65th Carabiniers (Mont-Royal) Grieve Their Losses In 1915

Friday, May 14, 1915

In billets, Bailleul (Le Nouveau Monde)

The Battalion War Diarist wrote for this day: “Orders received to move to Mont Bernenchon, near Robecq.  Left Bailleul in brigade at 6:50 p.m. to march via Estaires and Lestram.  Half-way, a wagon of the 13th Bn. upset and blocked road, and owing to marsh on each side it was impossible to pass.  Units in front, 14th being rear battn. of the brigade on this march, had gone on in the darkness.  Guide from Brigade H.Q. made wrong turn and battalion took wrong road, marching until daylight without finding destination.  Further confusion also caused by two places of same name (Cornet Malo) in same neighbourhood.  After daylight mistake was easily rectified.” [1]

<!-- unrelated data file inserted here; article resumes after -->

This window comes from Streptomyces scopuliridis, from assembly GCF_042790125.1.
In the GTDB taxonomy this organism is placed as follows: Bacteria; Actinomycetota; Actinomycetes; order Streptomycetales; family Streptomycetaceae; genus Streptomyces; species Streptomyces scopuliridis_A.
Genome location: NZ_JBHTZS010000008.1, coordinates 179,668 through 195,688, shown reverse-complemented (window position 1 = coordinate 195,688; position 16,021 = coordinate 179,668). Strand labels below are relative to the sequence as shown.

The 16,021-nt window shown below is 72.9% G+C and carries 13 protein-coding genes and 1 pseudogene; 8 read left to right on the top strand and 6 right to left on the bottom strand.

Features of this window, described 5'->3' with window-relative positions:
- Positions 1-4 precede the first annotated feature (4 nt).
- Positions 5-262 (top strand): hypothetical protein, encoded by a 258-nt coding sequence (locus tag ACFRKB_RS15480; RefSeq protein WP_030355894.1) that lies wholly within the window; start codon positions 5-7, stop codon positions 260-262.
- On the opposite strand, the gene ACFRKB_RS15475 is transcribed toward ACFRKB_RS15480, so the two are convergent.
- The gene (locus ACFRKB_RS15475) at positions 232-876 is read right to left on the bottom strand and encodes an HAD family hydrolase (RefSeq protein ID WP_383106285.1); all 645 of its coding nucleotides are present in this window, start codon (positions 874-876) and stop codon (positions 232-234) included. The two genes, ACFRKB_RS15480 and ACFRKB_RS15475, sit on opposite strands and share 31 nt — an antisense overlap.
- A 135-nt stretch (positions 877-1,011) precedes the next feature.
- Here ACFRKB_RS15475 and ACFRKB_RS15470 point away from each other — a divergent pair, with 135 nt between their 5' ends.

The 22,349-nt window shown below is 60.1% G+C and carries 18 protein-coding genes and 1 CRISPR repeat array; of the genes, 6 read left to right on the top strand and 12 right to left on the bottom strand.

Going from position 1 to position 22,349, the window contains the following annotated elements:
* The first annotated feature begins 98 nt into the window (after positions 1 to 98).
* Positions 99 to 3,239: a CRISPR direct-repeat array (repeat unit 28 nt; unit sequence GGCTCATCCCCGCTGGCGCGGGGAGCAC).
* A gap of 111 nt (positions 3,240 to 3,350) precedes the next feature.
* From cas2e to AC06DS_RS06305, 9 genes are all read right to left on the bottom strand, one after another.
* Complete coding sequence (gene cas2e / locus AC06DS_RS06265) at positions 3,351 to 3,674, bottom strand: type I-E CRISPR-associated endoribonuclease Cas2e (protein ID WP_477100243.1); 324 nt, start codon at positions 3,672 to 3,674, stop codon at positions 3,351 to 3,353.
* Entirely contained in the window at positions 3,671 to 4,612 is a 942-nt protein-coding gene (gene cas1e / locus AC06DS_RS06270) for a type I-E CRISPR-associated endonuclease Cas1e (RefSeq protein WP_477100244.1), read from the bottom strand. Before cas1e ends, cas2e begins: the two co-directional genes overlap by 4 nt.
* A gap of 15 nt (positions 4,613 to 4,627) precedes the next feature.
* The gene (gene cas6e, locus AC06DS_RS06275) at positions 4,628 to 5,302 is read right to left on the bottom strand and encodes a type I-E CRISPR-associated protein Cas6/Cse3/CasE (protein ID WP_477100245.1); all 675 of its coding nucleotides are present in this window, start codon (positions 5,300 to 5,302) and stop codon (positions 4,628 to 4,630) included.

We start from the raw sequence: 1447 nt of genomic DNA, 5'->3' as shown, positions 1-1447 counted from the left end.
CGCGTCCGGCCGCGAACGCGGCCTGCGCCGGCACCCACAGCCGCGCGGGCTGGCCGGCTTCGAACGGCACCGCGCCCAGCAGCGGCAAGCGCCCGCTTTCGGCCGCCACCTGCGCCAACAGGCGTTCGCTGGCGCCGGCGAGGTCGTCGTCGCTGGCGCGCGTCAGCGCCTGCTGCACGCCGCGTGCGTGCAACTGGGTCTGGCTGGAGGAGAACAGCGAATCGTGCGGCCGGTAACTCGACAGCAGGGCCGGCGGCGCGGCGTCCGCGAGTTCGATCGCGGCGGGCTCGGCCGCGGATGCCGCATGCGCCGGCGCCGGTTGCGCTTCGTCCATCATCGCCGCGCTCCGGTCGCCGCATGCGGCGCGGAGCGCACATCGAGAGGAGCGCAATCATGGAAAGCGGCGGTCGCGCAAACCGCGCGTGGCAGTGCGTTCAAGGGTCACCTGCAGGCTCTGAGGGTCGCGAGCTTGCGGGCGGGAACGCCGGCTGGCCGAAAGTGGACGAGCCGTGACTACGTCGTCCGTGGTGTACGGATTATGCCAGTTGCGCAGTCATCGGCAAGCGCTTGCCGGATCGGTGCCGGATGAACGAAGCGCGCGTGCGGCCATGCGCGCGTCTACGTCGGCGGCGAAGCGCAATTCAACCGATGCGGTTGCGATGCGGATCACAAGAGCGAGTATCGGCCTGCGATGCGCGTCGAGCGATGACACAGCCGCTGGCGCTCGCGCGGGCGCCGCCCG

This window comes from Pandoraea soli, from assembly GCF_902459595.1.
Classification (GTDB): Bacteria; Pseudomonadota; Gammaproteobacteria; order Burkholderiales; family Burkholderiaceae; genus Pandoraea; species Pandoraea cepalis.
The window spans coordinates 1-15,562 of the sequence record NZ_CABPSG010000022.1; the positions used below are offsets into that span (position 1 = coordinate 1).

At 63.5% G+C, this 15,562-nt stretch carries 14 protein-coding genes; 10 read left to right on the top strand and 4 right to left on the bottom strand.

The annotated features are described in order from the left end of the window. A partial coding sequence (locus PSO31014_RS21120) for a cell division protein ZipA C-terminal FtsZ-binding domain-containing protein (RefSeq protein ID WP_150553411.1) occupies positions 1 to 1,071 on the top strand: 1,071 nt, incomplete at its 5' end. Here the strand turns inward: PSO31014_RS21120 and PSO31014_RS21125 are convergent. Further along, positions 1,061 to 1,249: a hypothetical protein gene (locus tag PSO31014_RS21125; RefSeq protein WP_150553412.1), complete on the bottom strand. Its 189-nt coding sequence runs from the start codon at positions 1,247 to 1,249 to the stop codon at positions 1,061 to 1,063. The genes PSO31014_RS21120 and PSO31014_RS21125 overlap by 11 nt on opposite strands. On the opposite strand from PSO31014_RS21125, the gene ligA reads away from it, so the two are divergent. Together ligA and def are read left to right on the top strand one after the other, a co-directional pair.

14 May 15THIS DAY IN RMR HISTORY: “(Special Correspomndence Montreal Gazette) London, April 30.- It was a battered but courageous band of Canadians who arrived at the Duchess of Connaught Hospital at Cliveden, Bucks., last night. There were fifty-five of them; they represented both east and west of the Dominion, and they were in nearly every case suffering either from shrapnel or bullet wounds. The injuries to limbs were evidenced by arms in slings and the fact that the greater part of the men were carried into the hospital on stretchers. Very few were able to walk, even with aid. Throughout the evening several ambulances were rushing to and fro between the hospital and the local station, and with great promptness all the patients were soon receiving the best care and attention of Lieut.-Col. Gorrell and Miss Campbell the matron. By special permission the Gazette representative was enabled to see some of the patients within a few hours, though many were too ill to be approached.